BIG TEN TRI-CHAMPIONS RETURN WITH THINNED RANKS:
The Michigan Daily-Friday, November 30, 1979-Page 11
Lester leads Iowa on T
By MARK MIHANOVIC
"Our team will be built around the talents of
Ronnie Lester with the ball."
Rarely does a major college basketball coach ad-
nzit to such reliance on one individual, but Iowa's
Lute Olson believes in being honest about is team and
about his senior All-American guard.
Lester averaged 18.7 points per game last year and
was second in the Big Ten with an average of 5.9
assists in leading the Hawkeyes to a surprising con-
:Lester has led Iowa in scoring the past three years
and enters the season only 100 points shy of Don
Nelson's team career scoring mark.
The Big Ten:
Last season he was named to both the AP and UPI
All-American teams, and he has been All-Big Ten in
each of the past two campaigns.
And there are no indications of a letdown.
"'As outstanding as he has been the previous three
years, we think he will be even better this year,"
Olson enthused at last Sunday's Big Ten luncheon.
"We've got a better shooting team than we've had in
the past, and hopefully this will allow Ronnie to go out
and have a couple people guarding him instead of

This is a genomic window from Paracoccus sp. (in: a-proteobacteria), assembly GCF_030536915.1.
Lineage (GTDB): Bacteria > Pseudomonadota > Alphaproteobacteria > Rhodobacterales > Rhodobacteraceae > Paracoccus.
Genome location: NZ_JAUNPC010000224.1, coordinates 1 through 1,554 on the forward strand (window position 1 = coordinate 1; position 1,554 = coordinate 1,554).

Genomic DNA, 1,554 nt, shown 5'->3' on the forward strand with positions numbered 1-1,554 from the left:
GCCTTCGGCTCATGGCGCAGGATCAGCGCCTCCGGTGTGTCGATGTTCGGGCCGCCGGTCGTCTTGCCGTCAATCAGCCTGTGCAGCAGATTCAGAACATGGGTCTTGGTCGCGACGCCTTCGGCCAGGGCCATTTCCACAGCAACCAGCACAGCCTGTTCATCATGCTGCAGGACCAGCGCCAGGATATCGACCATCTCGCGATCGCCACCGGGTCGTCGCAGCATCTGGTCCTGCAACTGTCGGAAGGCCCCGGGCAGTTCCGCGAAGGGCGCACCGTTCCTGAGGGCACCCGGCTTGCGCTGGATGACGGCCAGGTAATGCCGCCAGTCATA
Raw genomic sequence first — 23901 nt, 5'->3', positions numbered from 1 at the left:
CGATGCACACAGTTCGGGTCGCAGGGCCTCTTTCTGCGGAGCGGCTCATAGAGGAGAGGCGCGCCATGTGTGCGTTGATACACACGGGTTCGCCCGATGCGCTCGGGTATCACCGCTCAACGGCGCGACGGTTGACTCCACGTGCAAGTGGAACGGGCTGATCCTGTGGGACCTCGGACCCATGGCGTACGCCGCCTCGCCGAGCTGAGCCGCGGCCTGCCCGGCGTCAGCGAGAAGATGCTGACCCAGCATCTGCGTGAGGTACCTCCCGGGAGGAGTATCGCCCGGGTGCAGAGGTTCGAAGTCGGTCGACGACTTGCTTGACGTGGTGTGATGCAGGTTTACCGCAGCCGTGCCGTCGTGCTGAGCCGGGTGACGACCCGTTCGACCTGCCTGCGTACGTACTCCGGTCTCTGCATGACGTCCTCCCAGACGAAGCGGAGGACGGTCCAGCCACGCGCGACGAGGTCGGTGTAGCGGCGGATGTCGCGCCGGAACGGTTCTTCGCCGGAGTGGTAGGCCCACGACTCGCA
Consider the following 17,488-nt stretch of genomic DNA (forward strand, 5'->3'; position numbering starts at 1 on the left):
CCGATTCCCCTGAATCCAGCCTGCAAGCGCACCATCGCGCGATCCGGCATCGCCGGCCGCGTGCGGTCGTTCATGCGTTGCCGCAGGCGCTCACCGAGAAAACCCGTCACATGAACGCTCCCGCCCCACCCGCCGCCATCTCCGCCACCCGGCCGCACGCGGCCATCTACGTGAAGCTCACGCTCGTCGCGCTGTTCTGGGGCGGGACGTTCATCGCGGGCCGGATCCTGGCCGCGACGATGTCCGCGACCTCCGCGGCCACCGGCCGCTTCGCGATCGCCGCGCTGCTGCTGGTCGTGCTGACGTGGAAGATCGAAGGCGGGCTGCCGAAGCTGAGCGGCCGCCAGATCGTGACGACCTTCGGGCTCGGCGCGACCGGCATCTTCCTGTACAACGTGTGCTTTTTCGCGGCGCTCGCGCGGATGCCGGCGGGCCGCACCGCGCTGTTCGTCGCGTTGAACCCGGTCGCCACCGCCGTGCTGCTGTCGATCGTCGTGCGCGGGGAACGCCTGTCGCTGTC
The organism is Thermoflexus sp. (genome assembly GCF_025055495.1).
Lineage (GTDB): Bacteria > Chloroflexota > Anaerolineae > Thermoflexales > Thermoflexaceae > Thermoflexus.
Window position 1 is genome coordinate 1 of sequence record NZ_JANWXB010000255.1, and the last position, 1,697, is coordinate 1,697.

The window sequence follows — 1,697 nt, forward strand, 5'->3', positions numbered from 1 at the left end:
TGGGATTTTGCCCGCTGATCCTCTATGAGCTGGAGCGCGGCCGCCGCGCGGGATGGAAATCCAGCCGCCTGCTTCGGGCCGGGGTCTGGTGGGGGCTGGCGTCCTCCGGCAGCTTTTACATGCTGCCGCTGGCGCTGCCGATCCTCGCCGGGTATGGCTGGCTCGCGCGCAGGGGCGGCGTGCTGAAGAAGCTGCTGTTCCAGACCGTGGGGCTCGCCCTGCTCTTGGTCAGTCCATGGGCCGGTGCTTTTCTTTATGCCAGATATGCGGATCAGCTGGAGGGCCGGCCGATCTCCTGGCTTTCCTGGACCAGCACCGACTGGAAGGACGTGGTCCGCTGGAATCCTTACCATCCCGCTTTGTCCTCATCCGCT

three, as he's had to put up with in the past."
Lester's forte is his quick penetrating ability,
which allows him to break defenses up the middle and
dump off to the open man for a short jumper. He is
the kind of star who makes everyone around him bet-
ter, rather than the kind who isolates himself and his
talents. It's amazing that Olson was the only Big Ten
coach to recruit this all-state prep cager out of
However, Lester, even improved, probably won't
be enough for Iowa to repeat atop the nation's
toughest conference. The loss to graduation of guards
Dick Peth and Tom Norman (who combined for 14.4
ppg) leaves a big hole to fill in the backcourt. Lester,
for one, will miss them. -
"Tommy and Dick generated a lot of enthusiasm
among everybody, and they were ready to play every
time out," he said. "They took a lot of pressure off me